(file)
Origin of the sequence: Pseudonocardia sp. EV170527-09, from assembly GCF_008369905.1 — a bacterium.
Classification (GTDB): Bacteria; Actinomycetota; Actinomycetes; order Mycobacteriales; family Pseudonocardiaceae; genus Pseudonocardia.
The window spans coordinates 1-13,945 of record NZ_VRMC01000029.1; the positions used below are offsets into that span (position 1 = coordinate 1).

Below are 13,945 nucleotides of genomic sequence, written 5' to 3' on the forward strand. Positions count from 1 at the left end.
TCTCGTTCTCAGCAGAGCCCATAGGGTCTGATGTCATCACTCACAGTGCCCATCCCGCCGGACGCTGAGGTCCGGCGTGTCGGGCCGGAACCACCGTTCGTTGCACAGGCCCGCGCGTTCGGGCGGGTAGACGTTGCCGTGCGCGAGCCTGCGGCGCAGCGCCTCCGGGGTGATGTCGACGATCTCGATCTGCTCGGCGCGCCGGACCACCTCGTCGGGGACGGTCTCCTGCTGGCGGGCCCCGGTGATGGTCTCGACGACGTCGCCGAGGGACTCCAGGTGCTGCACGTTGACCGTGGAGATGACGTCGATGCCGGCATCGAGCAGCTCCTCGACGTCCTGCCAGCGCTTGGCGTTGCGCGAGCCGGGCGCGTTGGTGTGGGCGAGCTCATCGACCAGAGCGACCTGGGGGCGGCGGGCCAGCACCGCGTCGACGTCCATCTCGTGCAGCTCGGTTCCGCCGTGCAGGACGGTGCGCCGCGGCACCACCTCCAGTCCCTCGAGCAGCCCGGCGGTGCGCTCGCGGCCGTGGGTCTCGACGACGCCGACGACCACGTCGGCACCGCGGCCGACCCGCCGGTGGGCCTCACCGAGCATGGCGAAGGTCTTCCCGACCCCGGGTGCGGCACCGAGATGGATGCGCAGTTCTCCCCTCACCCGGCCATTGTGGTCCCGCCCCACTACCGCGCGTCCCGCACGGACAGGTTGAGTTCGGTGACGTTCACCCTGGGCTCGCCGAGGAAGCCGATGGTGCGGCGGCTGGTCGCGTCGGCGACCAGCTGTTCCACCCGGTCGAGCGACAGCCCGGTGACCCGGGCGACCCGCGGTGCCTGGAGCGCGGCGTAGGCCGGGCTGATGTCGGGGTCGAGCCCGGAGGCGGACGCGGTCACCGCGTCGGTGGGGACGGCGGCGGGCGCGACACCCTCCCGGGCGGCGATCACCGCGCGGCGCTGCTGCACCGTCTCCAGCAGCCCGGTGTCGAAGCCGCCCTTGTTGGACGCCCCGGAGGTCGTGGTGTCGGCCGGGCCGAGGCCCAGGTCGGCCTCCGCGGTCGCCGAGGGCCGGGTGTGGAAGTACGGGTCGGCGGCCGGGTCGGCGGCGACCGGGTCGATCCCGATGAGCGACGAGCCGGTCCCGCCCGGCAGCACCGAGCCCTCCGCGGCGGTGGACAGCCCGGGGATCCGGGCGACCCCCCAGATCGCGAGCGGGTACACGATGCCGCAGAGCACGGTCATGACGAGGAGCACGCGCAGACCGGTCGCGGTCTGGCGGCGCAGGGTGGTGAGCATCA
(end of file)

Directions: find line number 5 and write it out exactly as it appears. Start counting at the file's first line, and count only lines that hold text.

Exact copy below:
TCTCGTTCTCAGCAGAGCCCATAGGGTCTGATGTCATCACTCACAGTGCCCATCCCGCCGGACGCTGAGGTCCGGCGTGTCGGGCCGGAACCACCGTTCGTTGCACAGGCCCGCGCGTTCGGGCGGGTAGACGTTGCCGTGCGCGAGCCTGCGGCGCAGCGCCTCCGGGGTGATGTCGACGATCTCGATCTGCTCGGCGCGCCGGACCACCTCGTCGGGGACGGTCTCCTGCTGGCGGGCCCCGGTGATGGTCTCGACGACGTCGCCGAGGGACTCCAGGTGCTGCACGTTGACCGTGGAGATGACGTCGATGCCGGCATCGAGCAGCTCCTCGACGTCCTGCCAGCGCTTGGCGTTGCGCGAGCCGGGCGCGTTGGTGTGGGCGAGCTCATCGACCAGAGCGACCTGGGGGCGGCGGGCCAGCACCGCGTCGACGTCCATCTCGTGCAGCTCGGTTCCGCCGTGCAGGACGGTGCGCCGCGGCACCACCTCCAGTCCCTCGAGCAGCCCGGCGGTGCGCTCGCGGCCGTGGGTCTCGACGACGCCGACGACCACGTCGGCACCGCGGCCGACCCGCCGGTGGGCCTCACCGAGCATGGCGAAGGTCTTCCCGACCCCGGGTGCGGCACCGAGATGGATGCGCAGTTCTCCCCTCACCCGGCCATTGTGGTCCCGCCCCACTACCGCGCGTCCCGCACGGACAGGTTGAGTTCGGTGACGTTCACCCTGGGCTCGCCGAGGAAGCCGATGGTGCGGCGGCTGGTCGCGTCGGCGACCAGCTGTTCCACCCGGTCGAGCGACAGCCCGGTGACCCGGGCGACCCGCGGTGCCTGGAGCGCGGCGTAGGCCGGGCTGATGTCGGGGTCGAGCCCGGAGGCGGACGCGGTCACCGCGTCGGTGGGGACGGCGGCGGGCGCGACACCCTCCCGGGCGGCGATCACCGCGCGGCGCTGCTGCACCGTCTCCAGCAGCCCGGTGTCGAAGCCGCCCTTGTTGGACGCCCCGGAGGTCGTGGTGTCGGCCGGGCCGAGGCCCAGGTCGGCCTCCGCGGTCGCCGAGGGCCGGGTGTGGAAGTACGGGTCGGCGGCCGGGTCGGCGGCGACCGGGTCGATCCCGATGAGCGACGAGCCGGTCCCGCCCGGCAGCACCGAGCCCTCCGCGGCGGTGGACAGCCCGGGGATCCGGGCGACCCCCCAGATCGCGAGCGGGTACACGATGCCGCAGAGCACGGTCATGACGAGGAGCACGCGCAGACCGGTCGCGGTCTGGCGGCGCAGGGTGGTGAGCATCA